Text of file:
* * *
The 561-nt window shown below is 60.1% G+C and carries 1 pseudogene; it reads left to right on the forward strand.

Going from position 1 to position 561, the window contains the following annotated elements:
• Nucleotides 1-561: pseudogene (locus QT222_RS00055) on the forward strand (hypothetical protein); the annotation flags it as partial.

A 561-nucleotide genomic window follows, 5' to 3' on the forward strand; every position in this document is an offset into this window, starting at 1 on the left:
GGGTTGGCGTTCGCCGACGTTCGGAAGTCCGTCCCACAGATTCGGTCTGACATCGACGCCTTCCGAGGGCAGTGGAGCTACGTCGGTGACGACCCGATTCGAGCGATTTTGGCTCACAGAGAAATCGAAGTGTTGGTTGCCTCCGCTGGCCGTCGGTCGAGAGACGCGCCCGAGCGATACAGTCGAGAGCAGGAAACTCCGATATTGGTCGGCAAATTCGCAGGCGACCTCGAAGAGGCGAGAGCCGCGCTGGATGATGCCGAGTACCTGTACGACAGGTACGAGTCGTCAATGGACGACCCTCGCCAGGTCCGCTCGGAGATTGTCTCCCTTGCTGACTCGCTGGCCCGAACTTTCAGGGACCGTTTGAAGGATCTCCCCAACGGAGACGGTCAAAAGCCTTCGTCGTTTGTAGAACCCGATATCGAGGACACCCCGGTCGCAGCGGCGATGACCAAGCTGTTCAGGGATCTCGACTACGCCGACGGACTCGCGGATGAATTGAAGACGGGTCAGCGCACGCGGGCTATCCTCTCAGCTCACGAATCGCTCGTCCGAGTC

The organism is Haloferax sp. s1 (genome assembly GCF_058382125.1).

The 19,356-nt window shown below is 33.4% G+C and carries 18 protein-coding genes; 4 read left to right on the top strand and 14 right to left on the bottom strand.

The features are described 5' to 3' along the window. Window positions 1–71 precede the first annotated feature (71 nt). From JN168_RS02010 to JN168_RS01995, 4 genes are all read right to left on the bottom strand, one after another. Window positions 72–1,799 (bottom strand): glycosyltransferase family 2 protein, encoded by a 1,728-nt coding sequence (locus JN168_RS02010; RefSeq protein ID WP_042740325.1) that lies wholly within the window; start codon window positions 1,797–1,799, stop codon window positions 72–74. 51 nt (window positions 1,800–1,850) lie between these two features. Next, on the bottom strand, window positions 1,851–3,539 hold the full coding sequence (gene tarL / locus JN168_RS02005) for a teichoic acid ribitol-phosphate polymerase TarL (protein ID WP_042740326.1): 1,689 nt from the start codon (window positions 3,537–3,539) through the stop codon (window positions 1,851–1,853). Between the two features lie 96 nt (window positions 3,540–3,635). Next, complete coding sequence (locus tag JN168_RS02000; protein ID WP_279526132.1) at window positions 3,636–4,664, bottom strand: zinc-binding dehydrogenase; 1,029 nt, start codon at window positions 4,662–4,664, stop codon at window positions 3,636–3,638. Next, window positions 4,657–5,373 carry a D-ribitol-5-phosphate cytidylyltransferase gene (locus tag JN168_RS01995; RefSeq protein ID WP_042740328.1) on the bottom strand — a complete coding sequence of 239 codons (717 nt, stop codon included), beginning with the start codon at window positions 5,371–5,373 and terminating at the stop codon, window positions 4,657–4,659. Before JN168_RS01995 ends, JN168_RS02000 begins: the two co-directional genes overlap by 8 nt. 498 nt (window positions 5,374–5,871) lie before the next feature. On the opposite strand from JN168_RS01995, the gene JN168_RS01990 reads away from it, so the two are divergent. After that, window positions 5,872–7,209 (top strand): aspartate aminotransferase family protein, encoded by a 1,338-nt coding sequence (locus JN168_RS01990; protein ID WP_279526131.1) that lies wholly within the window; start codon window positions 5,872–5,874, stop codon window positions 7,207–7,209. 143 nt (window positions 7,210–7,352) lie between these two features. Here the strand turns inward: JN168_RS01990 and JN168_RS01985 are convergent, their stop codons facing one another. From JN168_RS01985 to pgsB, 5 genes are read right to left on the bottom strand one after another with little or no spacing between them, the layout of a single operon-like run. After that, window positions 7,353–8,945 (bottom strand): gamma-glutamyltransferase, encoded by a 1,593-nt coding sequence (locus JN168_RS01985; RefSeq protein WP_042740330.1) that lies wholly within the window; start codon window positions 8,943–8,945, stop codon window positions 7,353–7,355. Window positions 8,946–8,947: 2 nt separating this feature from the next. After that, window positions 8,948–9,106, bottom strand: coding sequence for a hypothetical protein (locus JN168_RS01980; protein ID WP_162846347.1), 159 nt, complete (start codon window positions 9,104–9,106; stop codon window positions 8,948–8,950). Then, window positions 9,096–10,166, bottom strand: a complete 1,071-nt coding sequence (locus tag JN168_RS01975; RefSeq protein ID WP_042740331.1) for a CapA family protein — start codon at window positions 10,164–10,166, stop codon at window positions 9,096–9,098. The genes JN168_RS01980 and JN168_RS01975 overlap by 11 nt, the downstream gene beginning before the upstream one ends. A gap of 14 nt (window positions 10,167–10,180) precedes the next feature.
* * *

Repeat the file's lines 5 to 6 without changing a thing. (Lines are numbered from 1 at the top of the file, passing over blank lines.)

GGGTTGGCGTTCGCCGACGTTCGGAAGTCCGTCCCACAGATTCGGTCTGACATCGACGCCTTCCGAGGGCAGTGGAGCTACGTCGGTGACGACCCGATTCGAGCGATTTTGGCTCACAGAGAAATCGAAGTGTTGGTTGCCTCCGCTGGCCGTCGGTCGAGAGACGCGCCCGAGCGATACAGTCGAGAGCAGGAAACTCCGATATTGGTCGGCAAATTCGCAGGCGACCTCGAAGAGGCGAGAGCCGCGCTGGATGATGCCGAGTACCTGTACGACAGGTACGAGTCGTCAATGGACGACCCTCGCCAGGTCCGCTCGGAGATTGTCTCCCTTGCTGACTCGCTGGCCCGAACTTTCAGGGACCGTTTGAAGGATCTCCCCAACGGAGACGGTCAAAAGCCTTCGTCGTTTGTAGAACCCGATATCGAGGACACCCCGGTCGCAGCGGCGATGACCAAGCTGTTCAGGGATCTCGACTACGCCGACGGACTCGCGGATGAATTGAAGACGGGTCAGCGCACGCGGGCTATCCTCTCAGCTCACGAATCGCTCGTCCGAGTC

The organism is Haloferax sp. s1 (genome assembly GCF_058382125.1).